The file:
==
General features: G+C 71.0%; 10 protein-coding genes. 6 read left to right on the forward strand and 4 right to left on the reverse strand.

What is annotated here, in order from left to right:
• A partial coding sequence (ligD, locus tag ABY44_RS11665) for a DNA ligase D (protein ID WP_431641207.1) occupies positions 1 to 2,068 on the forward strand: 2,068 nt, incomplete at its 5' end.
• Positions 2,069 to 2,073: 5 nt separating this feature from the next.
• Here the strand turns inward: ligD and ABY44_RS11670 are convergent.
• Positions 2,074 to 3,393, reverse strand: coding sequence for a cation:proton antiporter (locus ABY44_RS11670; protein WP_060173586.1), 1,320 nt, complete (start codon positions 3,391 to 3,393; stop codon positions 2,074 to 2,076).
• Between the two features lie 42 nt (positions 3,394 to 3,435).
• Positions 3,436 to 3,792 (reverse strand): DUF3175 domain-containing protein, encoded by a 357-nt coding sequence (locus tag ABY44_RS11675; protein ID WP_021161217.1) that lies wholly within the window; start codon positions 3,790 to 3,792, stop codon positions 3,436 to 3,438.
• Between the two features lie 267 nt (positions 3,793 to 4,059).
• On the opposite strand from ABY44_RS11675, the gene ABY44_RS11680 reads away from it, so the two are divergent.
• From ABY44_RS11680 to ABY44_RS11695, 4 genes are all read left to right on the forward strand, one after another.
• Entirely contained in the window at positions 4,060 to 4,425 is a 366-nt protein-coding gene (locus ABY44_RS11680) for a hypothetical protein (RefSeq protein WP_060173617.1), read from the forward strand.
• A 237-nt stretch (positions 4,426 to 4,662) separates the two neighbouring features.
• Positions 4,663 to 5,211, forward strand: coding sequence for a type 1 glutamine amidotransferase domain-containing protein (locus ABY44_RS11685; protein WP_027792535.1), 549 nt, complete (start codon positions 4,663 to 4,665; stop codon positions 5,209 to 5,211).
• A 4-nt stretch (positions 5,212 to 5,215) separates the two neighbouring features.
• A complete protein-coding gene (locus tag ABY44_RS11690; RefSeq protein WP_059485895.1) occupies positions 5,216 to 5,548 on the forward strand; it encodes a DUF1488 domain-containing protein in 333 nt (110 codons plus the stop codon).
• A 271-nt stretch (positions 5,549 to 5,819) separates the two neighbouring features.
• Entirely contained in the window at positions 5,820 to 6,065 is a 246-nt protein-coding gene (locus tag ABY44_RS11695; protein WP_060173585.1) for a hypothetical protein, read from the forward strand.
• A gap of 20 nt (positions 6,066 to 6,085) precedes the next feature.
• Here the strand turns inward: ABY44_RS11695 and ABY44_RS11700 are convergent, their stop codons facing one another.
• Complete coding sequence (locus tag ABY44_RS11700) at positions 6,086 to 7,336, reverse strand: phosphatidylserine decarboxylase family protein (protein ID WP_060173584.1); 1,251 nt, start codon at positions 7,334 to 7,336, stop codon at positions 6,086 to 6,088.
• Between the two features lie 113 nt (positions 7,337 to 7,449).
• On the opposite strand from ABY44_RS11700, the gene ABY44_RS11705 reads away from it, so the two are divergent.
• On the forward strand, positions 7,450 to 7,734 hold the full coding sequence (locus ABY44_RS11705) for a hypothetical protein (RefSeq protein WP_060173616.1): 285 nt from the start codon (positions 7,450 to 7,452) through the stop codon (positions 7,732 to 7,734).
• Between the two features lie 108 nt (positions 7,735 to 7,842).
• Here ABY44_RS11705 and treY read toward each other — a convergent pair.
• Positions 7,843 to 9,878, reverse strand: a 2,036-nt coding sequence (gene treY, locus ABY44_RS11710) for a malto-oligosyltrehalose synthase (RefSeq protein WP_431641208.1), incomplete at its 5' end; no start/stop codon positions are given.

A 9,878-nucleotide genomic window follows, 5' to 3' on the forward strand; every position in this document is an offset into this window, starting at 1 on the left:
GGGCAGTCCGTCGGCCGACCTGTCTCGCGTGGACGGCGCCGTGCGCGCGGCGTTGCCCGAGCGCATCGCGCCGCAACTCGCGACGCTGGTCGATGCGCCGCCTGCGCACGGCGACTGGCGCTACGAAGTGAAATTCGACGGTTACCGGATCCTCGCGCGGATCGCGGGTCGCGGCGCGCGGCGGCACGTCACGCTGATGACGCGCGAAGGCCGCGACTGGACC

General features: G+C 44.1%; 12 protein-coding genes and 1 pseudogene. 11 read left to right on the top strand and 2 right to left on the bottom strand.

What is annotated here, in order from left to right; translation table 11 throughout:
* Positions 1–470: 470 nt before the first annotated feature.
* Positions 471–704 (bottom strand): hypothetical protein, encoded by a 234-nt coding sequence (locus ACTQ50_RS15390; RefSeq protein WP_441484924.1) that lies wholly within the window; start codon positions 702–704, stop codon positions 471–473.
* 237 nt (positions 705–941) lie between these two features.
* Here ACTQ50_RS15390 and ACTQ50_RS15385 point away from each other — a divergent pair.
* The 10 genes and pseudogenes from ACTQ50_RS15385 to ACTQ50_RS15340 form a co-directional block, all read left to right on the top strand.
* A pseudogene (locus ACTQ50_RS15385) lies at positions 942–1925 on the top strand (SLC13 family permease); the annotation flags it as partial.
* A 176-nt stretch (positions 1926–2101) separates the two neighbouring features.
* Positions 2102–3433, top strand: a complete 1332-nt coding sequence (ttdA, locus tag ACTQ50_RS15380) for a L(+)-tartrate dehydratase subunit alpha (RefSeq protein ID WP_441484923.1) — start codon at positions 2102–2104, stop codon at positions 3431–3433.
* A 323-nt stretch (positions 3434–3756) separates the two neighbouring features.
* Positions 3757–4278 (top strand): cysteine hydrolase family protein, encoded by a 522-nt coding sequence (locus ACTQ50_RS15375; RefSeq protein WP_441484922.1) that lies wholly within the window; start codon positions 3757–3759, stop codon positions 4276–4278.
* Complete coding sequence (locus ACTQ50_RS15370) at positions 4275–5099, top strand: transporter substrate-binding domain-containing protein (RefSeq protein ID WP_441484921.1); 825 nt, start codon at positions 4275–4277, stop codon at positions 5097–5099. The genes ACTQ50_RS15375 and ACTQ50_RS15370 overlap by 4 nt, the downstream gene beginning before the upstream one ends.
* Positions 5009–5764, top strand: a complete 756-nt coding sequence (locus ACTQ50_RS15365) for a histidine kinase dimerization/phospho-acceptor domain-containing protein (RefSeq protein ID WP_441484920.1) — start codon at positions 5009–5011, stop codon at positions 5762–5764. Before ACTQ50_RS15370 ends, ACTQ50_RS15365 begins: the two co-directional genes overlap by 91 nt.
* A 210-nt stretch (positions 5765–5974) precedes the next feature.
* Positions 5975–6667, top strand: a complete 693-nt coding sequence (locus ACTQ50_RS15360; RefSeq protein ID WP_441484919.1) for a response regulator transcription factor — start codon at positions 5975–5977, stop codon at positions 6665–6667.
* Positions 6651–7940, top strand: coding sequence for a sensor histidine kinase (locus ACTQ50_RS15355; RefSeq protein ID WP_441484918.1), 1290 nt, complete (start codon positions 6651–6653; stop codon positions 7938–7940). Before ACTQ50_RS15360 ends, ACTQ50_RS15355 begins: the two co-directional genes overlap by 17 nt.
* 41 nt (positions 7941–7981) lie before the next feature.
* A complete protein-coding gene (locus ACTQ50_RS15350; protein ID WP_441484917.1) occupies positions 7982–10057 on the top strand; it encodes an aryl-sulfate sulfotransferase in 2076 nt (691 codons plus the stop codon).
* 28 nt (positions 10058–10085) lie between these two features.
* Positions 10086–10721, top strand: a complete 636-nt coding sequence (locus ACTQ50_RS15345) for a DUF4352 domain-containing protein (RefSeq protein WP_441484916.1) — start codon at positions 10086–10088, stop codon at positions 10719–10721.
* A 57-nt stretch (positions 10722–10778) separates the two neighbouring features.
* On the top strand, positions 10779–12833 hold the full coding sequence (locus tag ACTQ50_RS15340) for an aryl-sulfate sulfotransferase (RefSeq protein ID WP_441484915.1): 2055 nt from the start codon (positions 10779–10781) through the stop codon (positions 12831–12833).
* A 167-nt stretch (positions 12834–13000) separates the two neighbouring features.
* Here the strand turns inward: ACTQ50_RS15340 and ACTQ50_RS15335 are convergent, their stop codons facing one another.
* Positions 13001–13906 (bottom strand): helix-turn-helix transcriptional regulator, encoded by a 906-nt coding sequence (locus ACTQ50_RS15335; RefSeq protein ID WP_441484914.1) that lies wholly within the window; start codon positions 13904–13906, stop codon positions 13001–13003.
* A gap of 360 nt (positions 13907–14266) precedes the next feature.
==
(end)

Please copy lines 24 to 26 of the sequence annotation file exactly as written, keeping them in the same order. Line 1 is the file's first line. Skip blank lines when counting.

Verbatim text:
• On the forward strand, positions 7,450 to 7,734 hold the full coding sequence (locus ABY44_RS11705) for a hypothetical protein (RefSeq protein WP_060173616.1): 285 nt from the start codon (positions 7,450 to 7,452) through the stop codon (positions 7,732 to 7,734).
• Between the two features lie 108 nt (positions 7,735 to 7,842).
• Here ABY44_RS11705 and treY read toward each other — a convergent pair.